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Saint Patrick was originally from Great Britain but first arrived to Ireland as a slave at sixteen years of age. At this point, while tending his master's flock, he prayed to God for salvation and freedom. This came in a rather unusual way when sometime around his early twenties, he hears a voice that tells him to go on a ship, which he did after fleeing his master's house; he returned to his hometown and family, and he studied to become a priest, later becoming a bishop. Sometime when he's in his forties, he receives a vision from God to return to Ireland and preach around the country. He remained Ireland up until his death on approximately March 17, 490, though this date may be wrong.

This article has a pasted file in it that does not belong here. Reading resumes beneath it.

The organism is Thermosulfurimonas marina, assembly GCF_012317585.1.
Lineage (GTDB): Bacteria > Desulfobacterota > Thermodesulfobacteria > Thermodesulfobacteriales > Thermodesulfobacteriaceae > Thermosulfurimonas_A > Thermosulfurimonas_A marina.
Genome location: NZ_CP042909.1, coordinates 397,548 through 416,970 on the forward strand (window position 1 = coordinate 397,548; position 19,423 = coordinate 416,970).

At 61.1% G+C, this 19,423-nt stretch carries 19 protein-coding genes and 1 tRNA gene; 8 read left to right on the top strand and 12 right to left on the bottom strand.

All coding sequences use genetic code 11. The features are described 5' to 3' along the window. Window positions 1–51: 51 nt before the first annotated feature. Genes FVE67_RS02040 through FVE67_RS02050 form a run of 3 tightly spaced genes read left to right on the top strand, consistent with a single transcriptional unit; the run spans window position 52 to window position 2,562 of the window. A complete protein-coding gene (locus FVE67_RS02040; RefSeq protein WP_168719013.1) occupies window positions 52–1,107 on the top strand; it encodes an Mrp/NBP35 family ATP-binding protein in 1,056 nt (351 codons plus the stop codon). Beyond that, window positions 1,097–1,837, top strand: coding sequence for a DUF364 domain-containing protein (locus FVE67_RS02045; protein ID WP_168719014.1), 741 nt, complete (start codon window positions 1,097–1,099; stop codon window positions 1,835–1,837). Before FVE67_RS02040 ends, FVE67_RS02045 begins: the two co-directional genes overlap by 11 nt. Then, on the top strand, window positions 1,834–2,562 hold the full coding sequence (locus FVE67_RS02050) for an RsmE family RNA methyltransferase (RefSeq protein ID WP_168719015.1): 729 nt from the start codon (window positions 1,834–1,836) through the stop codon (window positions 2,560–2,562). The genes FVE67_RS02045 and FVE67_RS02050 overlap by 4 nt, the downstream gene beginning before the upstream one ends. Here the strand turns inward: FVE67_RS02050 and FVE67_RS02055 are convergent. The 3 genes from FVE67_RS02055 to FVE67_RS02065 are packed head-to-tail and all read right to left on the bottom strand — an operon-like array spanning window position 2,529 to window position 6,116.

Why bring up Saint Patrick? I believe that we can learn a few things from Patrick. For one thing, he is probably the most well-known of all the Irish saints. It is through people like him that Christianity had expanded further from England. Patrick was known for travelling around from town to town, preaching the Gospel as the Apostles had done in the past. Essentially, Patrick is continuing on the Great Commission as Jesus gave out to his disciples here:
"He said to them, 'Go into all the world and preach the good news to all creation'". -Mark 16:15, NIV
Like Patrick, we need to have faith and trust in God in order to complete his will for our heart. We need to have a life built with prayer and devotion to him. Evangelism is not very easy to do, but it is rewarding when we do that which we are called to do.
I hereby encourage you, this Saint Patrick's Day, to look further into the history and and wonder of this man and this holiday, so that you too can see an appreciation of what a "man of God" can do. If this inspires you to share with your friends, feel free to do so. I pray that you will remain blessed to know that God loves you and has a plan for your life.